J. BOYLAN: Well, what I'd always prayed for was that love would cure me. I always hoped that if I were loved deeply enough, it would get me out of myself. And in fact, that prayer was answered.

KING: You felt in love with Dierdre.

J. BOYLAN: I fell in love with Dee Dee.

KING: Where did you meet?

J. BOYLAN: We knew each other at college in Wesleyan in Connecticut. But we started dating after college. And when we fell in love, it really was as if all of the feelings that always had kind of died away. And what I wanted to be was to be with her.

But it wasn't very long after our marriage. It was a good few years into our marriage that the feelings returned. Now I had two problems. One was being transgendered, but the other more serious problem was having a secret from someone that I loved.

KING: You fathered how many children?

J. BOYLAN: Two. Two boys. And we're all still together.

KING: How old are they?

J. BOYLAN: They're now 9 and 11. They're great boys.

KING: Did you enjoy being a father? Do you call yourself a father?

J. BOYLAN: Well, my children call me Maddy, which was the word that they came up with, combining mommy and daddy. When they coined that term, the younger brother quickly said or we can use Dommy. But Maddy is the term...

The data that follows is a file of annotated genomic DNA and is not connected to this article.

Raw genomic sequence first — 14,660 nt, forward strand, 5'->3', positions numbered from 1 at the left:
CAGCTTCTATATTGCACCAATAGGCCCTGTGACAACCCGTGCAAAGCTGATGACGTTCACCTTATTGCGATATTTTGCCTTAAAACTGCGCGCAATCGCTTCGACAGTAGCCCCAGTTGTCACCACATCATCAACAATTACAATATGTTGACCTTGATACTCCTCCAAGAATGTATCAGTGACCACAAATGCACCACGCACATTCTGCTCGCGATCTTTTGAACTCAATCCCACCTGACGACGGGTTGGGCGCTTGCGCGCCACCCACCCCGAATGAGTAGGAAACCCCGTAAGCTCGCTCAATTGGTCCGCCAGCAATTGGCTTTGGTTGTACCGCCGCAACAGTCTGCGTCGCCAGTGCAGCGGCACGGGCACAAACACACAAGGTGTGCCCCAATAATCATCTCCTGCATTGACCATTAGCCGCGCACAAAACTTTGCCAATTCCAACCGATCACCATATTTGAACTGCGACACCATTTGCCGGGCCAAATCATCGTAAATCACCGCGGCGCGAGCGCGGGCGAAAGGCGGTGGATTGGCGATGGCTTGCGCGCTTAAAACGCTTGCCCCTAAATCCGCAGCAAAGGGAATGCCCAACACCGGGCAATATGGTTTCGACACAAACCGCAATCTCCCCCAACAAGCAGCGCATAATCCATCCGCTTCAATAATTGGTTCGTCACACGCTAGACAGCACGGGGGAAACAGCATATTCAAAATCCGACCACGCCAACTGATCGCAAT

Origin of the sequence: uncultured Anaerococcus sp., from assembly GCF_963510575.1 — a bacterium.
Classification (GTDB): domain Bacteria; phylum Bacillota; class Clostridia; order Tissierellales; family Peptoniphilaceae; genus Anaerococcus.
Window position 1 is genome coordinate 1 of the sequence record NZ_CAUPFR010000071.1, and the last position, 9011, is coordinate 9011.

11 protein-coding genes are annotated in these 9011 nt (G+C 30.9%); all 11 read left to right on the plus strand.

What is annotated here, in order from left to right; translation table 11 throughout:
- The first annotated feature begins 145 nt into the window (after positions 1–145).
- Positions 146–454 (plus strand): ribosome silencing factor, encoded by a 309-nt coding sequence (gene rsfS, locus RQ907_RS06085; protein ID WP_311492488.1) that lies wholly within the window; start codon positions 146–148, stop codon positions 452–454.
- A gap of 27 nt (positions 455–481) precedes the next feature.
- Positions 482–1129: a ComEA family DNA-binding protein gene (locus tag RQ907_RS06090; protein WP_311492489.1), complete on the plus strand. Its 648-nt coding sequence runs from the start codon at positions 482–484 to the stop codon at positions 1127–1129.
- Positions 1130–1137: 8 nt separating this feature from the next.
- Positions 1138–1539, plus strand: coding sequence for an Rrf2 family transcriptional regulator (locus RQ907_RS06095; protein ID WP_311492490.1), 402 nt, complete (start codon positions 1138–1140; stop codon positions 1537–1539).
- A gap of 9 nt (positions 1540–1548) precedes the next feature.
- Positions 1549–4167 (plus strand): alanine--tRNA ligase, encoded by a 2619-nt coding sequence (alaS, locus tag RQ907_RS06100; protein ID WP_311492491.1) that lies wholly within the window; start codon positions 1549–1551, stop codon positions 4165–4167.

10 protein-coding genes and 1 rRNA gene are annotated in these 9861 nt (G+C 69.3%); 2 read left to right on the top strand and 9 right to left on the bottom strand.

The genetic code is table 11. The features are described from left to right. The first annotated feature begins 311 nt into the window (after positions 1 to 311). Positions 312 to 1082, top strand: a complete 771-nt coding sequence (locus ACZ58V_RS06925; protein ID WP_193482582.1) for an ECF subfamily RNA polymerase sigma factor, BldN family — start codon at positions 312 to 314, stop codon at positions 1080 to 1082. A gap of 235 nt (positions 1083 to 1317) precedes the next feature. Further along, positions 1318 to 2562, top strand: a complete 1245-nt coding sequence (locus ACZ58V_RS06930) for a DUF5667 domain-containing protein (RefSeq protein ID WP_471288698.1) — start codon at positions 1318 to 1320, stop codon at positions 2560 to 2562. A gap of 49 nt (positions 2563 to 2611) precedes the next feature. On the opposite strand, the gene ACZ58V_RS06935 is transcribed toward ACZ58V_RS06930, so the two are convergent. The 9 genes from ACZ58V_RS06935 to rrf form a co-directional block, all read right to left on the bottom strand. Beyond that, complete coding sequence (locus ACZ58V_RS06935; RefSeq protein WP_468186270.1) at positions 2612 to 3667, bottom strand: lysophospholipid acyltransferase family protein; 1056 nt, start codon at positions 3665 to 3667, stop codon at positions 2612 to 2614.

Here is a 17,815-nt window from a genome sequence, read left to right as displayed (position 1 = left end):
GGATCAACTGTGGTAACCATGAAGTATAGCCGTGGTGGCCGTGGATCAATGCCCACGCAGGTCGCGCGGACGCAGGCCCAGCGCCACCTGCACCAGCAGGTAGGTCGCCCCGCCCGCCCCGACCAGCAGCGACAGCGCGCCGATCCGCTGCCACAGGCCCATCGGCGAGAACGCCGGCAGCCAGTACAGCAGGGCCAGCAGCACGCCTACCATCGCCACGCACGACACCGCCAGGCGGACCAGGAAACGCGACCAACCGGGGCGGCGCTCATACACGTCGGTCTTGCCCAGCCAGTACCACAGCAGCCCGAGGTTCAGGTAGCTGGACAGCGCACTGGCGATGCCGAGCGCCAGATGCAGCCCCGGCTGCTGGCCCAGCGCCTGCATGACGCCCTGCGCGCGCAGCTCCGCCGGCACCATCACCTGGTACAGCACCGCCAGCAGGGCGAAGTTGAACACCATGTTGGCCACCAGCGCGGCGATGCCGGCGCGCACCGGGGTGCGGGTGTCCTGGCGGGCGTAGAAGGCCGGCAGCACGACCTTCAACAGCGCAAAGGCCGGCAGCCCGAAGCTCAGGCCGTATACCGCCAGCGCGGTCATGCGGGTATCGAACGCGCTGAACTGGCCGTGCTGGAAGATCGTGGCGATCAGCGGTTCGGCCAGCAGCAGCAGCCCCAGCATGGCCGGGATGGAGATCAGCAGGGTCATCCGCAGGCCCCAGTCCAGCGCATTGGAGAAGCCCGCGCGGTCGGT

KING: Are your parents living?

J. BOYLAN: My mother is living and she is -- I'll tell you what, she's a conservative person, Republican woman in the Philadelphia area, who is -- her love for me has never wavered. She's been a tremendous source of strength and love in my life.

KING: No brothers and sisters?

J. BOYLAN: I have one sister who lives in the UK actually. That I'm not in touch with right now.

KING: Is she OK -- by OK does she...

J. BOYLAN: She's not my biggest fan. But...

KING: Angry at you?

J. BOYLAN: Well, you know, we haven't really spoken. But she -- and I think I'd prefer not to talk about her since she...

KING: How did you tell Dierdre? I remember the movie "Normal." Tom Wilkenson got an Academy Award nomination. It was brilliant. It was about a man in his 40s who comes home to his wife one day...

J. BOYLAN: Well, I would not have won an Academy Award. I came out to her in little stages, actually. And I think people look for this one kind of transforming day when I came out and I said, that's it. I'll change my name to Tiffany Chiffon. But in fact, I first told her would it be OK if I cross dressed once in a while? Would it be OK -- and I think her sense was that fantasy is a good thing. She didn't see that it would threaten our marriage. But it was really one of those things that once the door was open, all these feelings came coming through. KING: We'll take a break and be right back. We will meet Dierdre at the bottom of the hour. We'll be including your phone calls. The book is now in trade paperback. "She's Not There: A Life In Two Genders." Widely praised. Anna Quinlan said a very funny memoir of growing up confused. And a very smart consideration of what it means to be a woman. Don't go away.